Mattingly was elected U.S. senator from Georgia in 1980, in a brutal campaign against legendary Democrat Herman Talmadge. That same year, incumbent President Jimmy Carter fared poorly across the nation in his re-election bid, but did carry his home state of Georgia. On the same ballot, Mattingly won and became the first Republican senator from Georgia since Reconstruction.
Six years later, Mattingly was caught up in a national downdraft that sent many of his fellow freshman Republican senators home. But during his six years in Congress, Mattingly's affability and attractiveness helped him make friends among Republican leadership. President Reagan recognized him in one of his State of the Union addresses as the chief protagonist in one of the poignant dramas of the Reagan era -- the fight for the budget line-item veto.
Mattingly's name is closely associated with the likes of former Kansas Senator and GOP presidential nominee Bob Dole, and others of the same status and philosophical bent. Conservatives all; reactionaries none.
Mattingly refuses to categorize the Thompson movement as being the sole responsibility of any one group's effort. Instead, a look at early Thompson supporters shows a broad range of experienced Republicans that fully expect their candidate to talk plainly and display Reagan-like leadership traits.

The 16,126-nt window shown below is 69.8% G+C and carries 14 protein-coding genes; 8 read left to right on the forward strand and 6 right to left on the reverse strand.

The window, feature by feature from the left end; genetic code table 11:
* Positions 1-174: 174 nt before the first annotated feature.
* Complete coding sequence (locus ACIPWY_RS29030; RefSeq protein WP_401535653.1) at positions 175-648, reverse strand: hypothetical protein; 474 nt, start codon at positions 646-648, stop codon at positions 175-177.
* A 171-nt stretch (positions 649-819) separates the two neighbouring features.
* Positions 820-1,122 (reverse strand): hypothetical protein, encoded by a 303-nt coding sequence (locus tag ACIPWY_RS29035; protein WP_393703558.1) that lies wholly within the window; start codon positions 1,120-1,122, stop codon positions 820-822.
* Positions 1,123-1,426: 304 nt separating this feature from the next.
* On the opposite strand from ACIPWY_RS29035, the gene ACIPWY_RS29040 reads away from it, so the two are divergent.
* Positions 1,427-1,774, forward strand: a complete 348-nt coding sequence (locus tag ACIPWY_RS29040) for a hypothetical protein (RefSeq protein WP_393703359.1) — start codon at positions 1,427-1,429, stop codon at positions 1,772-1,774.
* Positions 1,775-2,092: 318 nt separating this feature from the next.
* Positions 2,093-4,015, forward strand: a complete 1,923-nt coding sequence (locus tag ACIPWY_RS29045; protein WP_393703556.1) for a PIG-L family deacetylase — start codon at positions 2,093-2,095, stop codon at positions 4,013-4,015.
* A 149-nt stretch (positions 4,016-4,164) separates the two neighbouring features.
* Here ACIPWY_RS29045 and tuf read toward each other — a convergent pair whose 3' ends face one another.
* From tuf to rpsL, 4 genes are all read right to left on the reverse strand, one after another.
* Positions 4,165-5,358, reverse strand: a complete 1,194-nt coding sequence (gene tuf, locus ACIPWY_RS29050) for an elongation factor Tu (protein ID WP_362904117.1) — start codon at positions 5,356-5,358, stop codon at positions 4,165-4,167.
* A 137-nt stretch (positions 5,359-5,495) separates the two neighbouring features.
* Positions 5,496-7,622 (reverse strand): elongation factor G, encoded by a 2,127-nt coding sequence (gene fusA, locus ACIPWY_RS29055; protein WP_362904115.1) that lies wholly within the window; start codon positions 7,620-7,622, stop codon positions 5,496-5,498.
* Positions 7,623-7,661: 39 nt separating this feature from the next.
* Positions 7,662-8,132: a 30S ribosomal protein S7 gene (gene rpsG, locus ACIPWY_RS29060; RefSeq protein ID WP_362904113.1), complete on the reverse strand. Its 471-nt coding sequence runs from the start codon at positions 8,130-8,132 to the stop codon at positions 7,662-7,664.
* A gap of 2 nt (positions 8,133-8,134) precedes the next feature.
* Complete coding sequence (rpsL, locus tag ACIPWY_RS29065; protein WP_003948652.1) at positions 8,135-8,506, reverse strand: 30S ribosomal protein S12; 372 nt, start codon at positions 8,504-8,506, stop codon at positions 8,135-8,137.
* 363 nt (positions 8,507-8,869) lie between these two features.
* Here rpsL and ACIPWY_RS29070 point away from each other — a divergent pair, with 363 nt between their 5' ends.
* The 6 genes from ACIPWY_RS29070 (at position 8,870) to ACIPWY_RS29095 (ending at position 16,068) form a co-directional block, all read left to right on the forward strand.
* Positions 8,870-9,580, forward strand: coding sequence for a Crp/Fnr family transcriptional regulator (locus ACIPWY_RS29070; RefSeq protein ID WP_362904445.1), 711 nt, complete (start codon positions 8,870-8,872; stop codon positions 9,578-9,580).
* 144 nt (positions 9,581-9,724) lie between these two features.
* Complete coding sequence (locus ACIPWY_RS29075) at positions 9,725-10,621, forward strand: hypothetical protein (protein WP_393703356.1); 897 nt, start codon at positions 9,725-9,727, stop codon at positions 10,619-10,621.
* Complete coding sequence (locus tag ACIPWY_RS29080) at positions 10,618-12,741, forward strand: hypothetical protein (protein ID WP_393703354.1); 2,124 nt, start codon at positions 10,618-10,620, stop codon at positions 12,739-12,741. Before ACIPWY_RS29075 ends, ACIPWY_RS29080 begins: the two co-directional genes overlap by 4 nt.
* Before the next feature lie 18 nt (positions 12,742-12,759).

For example, Reagan's response to terrorist dictator Moammar Qaddafi of Libya was not an invasion, but a surgical air strike that landed bombs so close to Qaddafi's home that he was hardly heard from again.
On the domestic front, the Mattingly-style Republicans have always advocated simplicity in the budget process, and in domestic policy in general. Neither the current immigration bill, nor a whole series of other legislative measures pushed by the Bush administration ever measured up to the Reaganites' simple and stringent political measuring stick. Put simply, it asks of every proposed policy, "Does it get the job done? Is it cost-effective? Can the public understand it?"
It remains to be seen whether Thompson can climb the ladder and become his party's nominee. But there is little doubt that this is the first bona fide "movement" in many decades to draft a Republican candidate for president.